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1917 Standing Liberty Quarter

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Registered: August 2005
Location: Arizona USA
Posts: 2,352
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Not a great photo, it's encapsulated in a PCGS holder. Design by Hermon A. MacNeil. This Variety 1 was soon redesigned in 1917 for reasons unknown, however, the main change covered the exposed breast of Ms. Liberty in chain mail and the shield rivet numbers were reduced. The U.S. Mint says the design had to be changed because of 'striking difficulties' that only some chain mail over the offending breast could cure. Other modifications were made on the reverse (eagle higher, stars added, etc). Naturally, this is a must have variety. This is a Philly strike with 8.74 M minted. The Variety 2 1917 P had 13.88 M minted and the other mints showed similar mintage disparity. A 'Top 10' design, no other US Quarter comes close in beauty. Mint luster complete!

The Birth of the Standing Liberty Quarter:
America was at war: World War I was raging in Europe, and at home industrial technology continued to advance at breakneck pace. A style of artistic construction called Art Nouveau, characterized by elegant, flowing lines, and new freedoms of expression, reached its peak of popularity in America, as the musty old conservative ethic of the long Victorian Era finally breathed its last gasps.
Surely placing a topless Miss Liberty on our coinage would be okay; we're an enlightened nation, right?
Of course, Mint officials didn't plot to put bare-breasted ladies on our quarters! A competition was held, and several top sculptors were invited to submit designs to be considered for use on the coinage.
The design selected for the quarter dollar was Hermon A. McNeil's, which depicts Miss Liberty standing between two large pedestals, holding an olive branch in her right hand, and a shield in her left. She wears a flowing garment that slips off her right shoulder to expose her breast.
Liberty's Bared Breast - Wartime Propaganda?:
There has been much speculation into why McNeil's design was selected and what the symbolism meant. The olive branch Liberty holds is a universal sign of peacemaking. The shield is clearly a symbol of warfare and defense. And Liberty's exposed breast? Was this wartime propaganda meant to imply, "come get your succor from the breast of the world's mother?" Or was it meant to say, "I come in peace, opening myself to you in earnestness?" History does not record the answer.
The dies for the 1916 Standing Liberty Quarter were ready for production by July of 1916. But production didn't begin until the last half of December that same year. Why the delay?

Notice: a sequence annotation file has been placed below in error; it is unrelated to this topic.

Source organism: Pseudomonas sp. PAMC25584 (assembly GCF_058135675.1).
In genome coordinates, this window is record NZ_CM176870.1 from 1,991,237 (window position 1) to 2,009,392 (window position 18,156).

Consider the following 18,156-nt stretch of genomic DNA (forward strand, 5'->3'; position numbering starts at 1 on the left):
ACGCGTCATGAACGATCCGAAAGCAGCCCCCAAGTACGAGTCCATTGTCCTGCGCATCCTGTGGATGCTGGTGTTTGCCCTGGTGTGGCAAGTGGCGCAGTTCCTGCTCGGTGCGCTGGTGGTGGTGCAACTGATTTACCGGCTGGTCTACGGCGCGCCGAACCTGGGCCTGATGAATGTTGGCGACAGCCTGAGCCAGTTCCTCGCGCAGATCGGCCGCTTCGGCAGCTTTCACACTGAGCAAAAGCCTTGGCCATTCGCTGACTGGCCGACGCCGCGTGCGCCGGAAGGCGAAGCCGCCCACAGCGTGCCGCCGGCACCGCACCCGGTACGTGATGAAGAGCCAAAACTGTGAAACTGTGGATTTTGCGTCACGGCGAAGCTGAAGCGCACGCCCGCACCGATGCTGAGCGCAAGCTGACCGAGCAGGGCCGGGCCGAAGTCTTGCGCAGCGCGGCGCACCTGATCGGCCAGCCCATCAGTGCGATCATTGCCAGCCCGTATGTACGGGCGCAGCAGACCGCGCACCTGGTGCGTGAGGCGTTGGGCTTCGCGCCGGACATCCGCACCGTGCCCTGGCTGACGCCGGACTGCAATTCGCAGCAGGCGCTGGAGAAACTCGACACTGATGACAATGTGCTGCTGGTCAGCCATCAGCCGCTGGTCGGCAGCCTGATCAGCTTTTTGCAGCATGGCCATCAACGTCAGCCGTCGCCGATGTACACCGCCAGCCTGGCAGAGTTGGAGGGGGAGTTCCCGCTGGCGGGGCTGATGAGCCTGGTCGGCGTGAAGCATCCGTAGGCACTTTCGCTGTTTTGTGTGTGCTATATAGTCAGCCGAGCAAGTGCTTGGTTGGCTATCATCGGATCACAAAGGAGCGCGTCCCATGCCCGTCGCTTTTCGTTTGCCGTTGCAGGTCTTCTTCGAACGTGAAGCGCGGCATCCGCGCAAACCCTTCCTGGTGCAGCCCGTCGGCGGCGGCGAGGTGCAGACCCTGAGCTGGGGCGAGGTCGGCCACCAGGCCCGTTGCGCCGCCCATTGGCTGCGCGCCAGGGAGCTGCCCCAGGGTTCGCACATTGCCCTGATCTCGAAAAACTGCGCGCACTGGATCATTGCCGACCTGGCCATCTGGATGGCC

Could it be that some persons who had seen the coin design had objected, and the delay was the result of discussions and re-thinking things?
Perhaps the mint was just really busy producing other coins? Two other new designs were issued that year as well. Again, history doesn't tell; we can only speculate.
The 1916 production run of Standing Liberty Quarters consisted of 52,000 pieces, all of which were produced at the Philadelphia facility, and all of which left the mint by December 29, 1916. This small mintage made its way through the Treasury distribution system in early January of 1917, and awaited release into circulation. In the meantime, Philadelphia, San Francisco, and Denver began striking the 1917 Standing Liberty Quarters, and sent them out for
On January 17 of 1917, the bare-breasted Standing Liberty Quarter finally entered circulation, and the outcry was immediate and loud. Religious leaders used words like "obscene" and "filthy" to describe the visage of our beautiful Miss Liberty with her breast exposed. Citizens' groups rallied their memberships to lobby Congress to have the disgusting coin recalled. Congress had little choice but to submit to the clamor. The bare-breasted Liberty Quarters began disappearing from
McNeil was obliged to modify his design. Miss Liberty would need to be properly covered, according to the citizens of our enlightened nation. It is easy to imagine that McNeil might have been a little resentful about the modification chore he had to undertake. Rather than simply rearrange the drapery on Liberty's shoulder to cover the offending breast, he crafted a suit of armor instead, and chastely clothed Miss Liberty nearly to the neck in chain mail!
The Standing Liberty Quarter needed a third design change starting in 1925 because the date was wearing off too quickly. The design was re-cut so that the date was recessed, rather than raised. A summary of the Standing Liberty Quarter types:
Type I (Pattern) Judd; The J-1989 pattern differs from the regular 1916 Standing Liberty Quarter in several ways: It is missing the “M” designer’s initial to the right of the date and it has a different style olive branch near the “L” in “LIBERTY”. Extremely RARE.
Type I - Liberty's right breast exposed (1916-1917)
Type II - Liberty clothed, 3 stars below eagle on reverse (1917-1924)
Type III - Same as II, but date is recessed (1925-1930)
One major error variety is recognized - the 1918 8-over-7 repunched date. (edited from
For a 'Numismatist' article on these iconic coins, see this: [ link ]
· Date: January 6, 2008 · Views: 12,080 · Filesize: 117.2kb · Dimensions: 890 x 449 ·
Keywords: Standing Liberty Quarter
Denomination: 25 Cents
Reference #: Y29a
Date/Mintmark: 1917 Variety 1
Condition: MS64 FH - PCGS (Blue Card, rattler case)
Weight: 6.25 gm; 24.3 mm
Metal: .900 Silver

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